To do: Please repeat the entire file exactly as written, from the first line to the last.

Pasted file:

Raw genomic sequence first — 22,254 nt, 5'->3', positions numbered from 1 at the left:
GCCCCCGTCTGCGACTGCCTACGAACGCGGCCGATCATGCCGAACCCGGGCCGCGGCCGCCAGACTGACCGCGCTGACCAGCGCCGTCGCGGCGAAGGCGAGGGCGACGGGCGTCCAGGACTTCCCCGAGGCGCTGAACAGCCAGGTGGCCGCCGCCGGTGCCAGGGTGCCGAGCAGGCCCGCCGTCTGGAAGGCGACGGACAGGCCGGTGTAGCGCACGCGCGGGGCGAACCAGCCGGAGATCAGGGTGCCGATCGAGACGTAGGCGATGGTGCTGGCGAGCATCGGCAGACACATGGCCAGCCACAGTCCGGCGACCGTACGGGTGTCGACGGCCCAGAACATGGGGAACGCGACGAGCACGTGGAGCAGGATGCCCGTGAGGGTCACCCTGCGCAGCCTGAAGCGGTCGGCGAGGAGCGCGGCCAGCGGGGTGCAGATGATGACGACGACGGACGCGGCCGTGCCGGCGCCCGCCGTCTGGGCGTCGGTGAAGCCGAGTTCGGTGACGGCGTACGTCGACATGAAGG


Raw genomic sequence first — 22,254 nt, 5'->3', positions numbered from 1 at the left:
GCCCCCGTCTGCGACTGCCTACGAACGCGGCCGATCATGCCGAACCCGGGCCGCGGCCGCCAGACTGACCGCGCTGACCAGCGCCGTCGCGGCGAAGGCGAGGGCGACGGGCGTCCAGGACTTCCCCGAGGCGCTGAACAGCCAGGTGGCCGCCGCCGGTGCCAGGGTGCCGAGCAGGCCCGCCGTCTGGAAGGCGACGGACAGGCCGGTGTAGCGCACGCGCGGGGCGAACCAGCCGGAGATCAGGGTGCCGATCGAGACGTAGGCGATGGTGCTGGCGAGCATCGGCAGACACATGGCCAGCCACAGTCCGGCGACCGTACGGGTGTCGACGGCCCAGAACATGGGGAACGCGACGAGCACGTGGAGCAGGATGCCCGTGAGGGTCACCCTGCGCAGCCTGAAGCGGTCGGCGAGGAGCGCGGCCAGCGGGGTGCAGATGATGACGACGACGGACGCGGCCGTGCCGGCGCCCGCCGTCTGGGCGTCGGTGAAGCCGAGTTCGGTGACGGCGTACGTCGACATGAAGG